(For the record, the two cops are played by Christopher McDonald and Peter Coyote.  I won’t reveal which one is unlikable and which one is a murderer but seriously, you’ve already guessed, haven’t you?)

Anyway, it’s all pretty stupid and a waste of everyone involved.  Ray Liotta is likable and sympathetic but the film gets bogged down with trying to convince us that crimes can be solved through spinal fluid.  It’s a dumb premise that the movie takes way too seriously and it never quite works.

Still, I hope that someone will give Ray Liotta another good role at some point in the future.  He deserves better than supporting roles and Chantix commercials.

Book Review: Bob Honey Who Just Do Stuff by Sean Penn


The debut novel of actor Sean Penn, Bob Honey Who Just Do Stuff basically reads as if it was written by someone who read the first thirty pages of Thomas Pynchon’s The Crying of Lot 49 and then thought, “I could do this!  How difficult can it be!?”  When the book first came out, several critics declared it to be the worst novel ever written but I don’t know if I’d go that far.  It may very well be the worst novel of 2018 but it’s not really memorable enough to deserve the grand title of worst ever.

It’s very much a debut novel, which is to say that there’s no plot, all of the characters have cutesy names, and it’s absurdly overwritten.  Penn really goes out of his way to let you know that he owns a thesaurus.  Making it somehow even more annoying is his habit of using footnotes to explain any word or acronym that he suspects that we, being mere readers, will not be able to understand.

As far as I can tell, each chapter is about whatever Penn was upset about on the day that he wrote it.  The first half of the novel is all about Bob Honey making money selling plumbing equipment to Jehovah’s Witnesses and murdering old people because old people take up too much space.  Though the entire book takes place in Honey’s mind, we’re never quite sure who Bob Honey is because Sean Penn himself doesn’t seem to know.  Penn came up with a silly name and a stupid career and some random quirks and then I presume he forced his friends to read the first few chapters.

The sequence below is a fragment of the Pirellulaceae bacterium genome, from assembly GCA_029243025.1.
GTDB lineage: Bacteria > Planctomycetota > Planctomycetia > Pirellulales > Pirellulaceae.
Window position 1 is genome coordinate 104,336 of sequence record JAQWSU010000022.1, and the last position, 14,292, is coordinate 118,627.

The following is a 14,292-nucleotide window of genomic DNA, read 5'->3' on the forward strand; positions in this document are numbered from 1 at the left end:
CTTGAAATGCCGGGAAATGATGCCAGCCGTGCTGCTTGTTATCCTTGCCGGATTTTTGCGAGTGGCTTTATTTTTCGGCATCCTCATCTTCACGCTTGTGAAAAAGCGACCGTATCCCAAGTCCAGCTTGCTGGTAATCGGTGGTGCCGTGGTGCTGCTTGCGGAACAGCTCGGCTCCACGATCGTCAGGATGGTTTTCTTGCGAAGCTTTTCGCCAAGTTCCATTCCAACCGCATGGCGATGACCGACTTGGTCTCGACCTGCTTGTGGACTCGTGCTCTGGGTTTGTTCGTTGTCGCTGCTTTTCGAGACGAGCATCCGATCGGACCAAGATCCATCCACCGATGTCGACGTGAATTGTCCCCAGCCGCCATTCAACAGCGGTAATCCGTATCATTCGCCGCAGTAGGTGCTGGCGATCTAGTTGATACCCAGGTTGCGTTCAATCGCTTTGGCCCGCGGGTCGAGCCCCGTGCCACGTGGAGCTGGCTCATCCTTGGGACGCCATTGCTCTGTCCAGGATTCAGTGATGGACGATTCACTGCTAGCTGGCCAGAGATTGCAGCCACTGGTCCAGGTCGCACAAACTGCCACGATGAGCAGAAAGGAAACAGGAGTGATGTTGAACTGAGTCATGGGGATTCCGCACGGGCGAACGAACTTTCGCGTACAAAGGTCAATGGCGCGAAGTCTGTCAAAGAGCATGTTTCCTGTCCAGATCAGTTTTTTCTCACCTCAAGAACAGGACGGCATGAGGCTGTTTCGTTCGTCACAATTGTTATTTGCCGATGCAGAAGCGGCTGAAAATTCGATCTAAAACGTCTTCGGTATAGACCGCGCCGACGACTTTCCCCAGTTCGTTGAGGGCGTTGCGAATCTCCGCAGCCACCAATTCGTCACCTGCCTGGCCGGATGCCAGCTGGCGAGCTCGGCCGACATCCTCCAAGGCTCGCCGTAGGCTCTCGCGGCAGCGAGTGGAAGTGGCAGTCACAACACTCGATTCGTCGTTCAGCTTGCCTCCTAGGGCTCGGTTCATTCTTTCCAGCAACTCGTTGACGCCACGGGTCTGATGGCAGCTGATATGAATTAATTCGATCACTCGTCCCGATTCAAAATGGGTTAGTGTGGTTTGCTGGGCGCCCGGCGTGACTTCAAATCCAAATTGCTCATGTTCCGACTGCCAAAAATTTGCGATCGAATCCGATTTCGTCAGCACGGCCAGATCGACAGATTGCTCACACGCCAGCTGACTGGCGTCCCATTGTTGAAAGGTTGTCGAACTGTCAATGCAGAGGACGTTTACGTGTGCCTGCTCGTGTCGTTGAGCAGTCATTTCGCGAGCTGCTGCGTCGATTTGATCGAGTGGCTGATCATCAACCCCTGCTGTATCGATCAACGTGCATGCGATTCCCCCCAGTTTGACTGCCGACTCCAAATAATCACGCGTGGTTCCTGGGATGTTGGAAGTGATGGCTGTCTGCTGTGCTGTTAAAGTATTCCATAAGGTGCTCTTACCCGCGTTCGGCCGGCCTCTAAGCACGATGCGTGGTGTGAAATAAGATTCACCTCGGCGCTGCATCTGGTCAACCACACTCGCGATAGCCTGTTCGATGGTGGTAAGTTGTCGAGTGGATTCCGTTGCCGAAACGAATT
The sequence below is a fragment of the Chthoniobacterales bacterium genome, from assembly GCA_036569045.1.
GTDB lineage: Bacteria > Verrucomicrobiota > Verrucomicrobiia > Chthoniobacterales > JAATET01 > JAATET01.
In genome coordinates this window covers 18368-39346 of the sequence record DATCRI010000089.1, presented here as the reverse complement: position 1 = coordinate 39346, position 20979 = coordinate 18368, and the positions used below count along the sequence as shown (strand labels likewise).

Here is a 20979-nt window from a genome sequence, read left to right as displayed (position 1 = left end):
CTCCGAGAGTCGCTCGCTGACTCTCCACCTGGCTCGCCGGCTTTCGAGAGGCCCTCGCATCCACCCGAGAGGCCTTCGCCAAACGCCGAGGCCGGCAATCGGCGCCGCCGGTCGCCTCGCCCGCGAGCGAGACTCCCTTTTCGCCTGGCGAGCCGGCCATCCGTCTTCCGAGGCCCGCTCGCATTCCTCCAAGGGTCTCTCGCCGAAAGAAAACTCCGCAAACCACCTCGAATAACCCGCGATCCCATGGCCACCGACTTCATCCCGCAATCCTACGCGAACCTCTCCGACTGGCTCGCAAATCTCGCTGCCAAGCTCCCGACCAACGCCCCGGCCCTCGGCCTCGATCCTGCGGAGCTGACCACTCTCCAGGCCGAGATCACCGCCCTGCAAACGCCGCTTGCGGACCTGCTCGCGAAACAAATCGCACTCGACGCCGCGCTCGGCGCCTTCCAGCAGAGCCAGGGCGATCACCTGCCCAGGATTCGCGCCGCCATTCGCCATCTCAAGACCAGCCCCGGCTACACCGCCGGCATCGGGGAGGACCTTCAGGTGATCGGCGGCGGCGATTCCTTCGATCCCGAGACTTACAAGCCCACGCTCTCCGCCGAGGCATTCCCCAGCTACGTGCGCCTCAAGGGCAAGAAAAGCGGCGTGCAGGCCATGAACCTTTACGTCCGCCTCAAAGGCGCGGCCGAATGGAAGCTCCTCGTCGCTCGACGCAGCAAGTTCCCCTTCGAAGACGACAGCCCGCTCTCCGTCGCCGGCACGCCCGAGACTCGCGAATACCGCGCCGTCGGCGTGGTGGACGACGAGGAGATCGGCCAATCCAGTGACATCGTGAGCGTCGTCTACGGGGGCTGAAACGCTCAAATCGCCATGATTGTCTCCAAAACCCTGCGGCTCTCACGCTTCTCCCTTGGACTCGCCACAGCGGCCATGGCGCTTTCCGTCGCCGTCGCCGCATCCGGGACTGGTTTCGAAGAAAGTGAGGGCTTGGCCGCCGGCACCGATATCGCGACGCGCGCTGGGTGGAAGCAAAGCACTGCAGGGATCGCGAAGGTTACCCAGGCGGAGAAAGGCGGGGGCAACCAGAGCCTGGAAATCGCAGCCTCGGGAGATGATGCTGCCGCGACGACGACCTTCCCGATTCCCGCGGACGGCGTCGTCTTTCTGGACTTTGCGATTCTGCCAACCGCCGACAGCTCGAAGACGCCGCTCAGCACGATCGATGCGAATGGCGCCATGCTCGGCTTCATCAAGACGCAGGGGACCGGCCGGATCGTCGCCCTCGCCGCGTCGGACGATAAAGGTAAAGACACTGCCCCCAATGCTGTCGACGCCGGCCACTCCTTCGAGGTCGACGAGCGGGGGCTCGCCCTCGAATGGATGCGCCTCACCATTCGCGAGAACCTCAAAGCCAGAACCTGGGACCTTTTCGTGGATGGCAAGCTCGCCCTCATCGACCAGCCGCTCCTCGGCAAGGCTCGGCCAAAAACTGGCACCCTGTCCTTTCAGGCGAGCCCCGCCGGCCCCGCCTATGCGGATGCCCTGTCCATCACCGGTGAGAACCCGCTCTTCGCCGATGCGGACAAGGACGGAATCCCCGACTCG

“Did you like it?” Penn asked.

“Uhmmm…” his friends replied, “It’s …. uhmmm … interesting….”

“I know!  It really is!”

The second half of the book was written after Trump was elected President because Bob Honey suddenly goes from being apolitical and ennui-stricken to suddenly being really pissed off that the country has been taken over by “The Landlord.”  Suddenly, Bob Honey is a woke assassin and you get the feeling that if Hillary Clinton had won, Penn never wouldn’t have had any idea how to finish the book.  However, since Trump won, the book ends with a lengthy poem in which Penn mentions every political cause that he cares about, along with letting us know that he’s skeptical about #MeToo.  Thanks for sharing, Sean.

It’s a strange book because, on the one hand, Penn seems desperate to let us all know how woke and anti-Trump he is but, at the same time, it’s hard to read Bob Honey and not come away with the impression that Sean Penn really doesn’t like, trust, or respect women.  Every woman who appears in the book is either ridiculed for being simple-minded or portrayed as being inherently evil.  Honey is obsessed with his ex-wife, who drives an ice cream truck, for some reason.  I kept expecting some sort of scene between Bob and his ex-wife but no.  Instead, Honey just sees her truck and then let’s us know that everything’s basically her fault.  It appears that the only reason she’s in the book is so Sean Penn can yell, “Ice cream truck!  YOU GET IT!?  ICE CREAM TRUCK!  SYMBOLISM, YOU RED  STATE PHILISTINES!”  There is only one vaguely positive female character in the book but she’s only present in flashbacks and Penn spends more time talking about her vagina than her personality.  Plus, she’s described as being hairless because … reasons, I guess.  The book comes across as if Penn wrote it in between jerking off to his whore/madonna complex.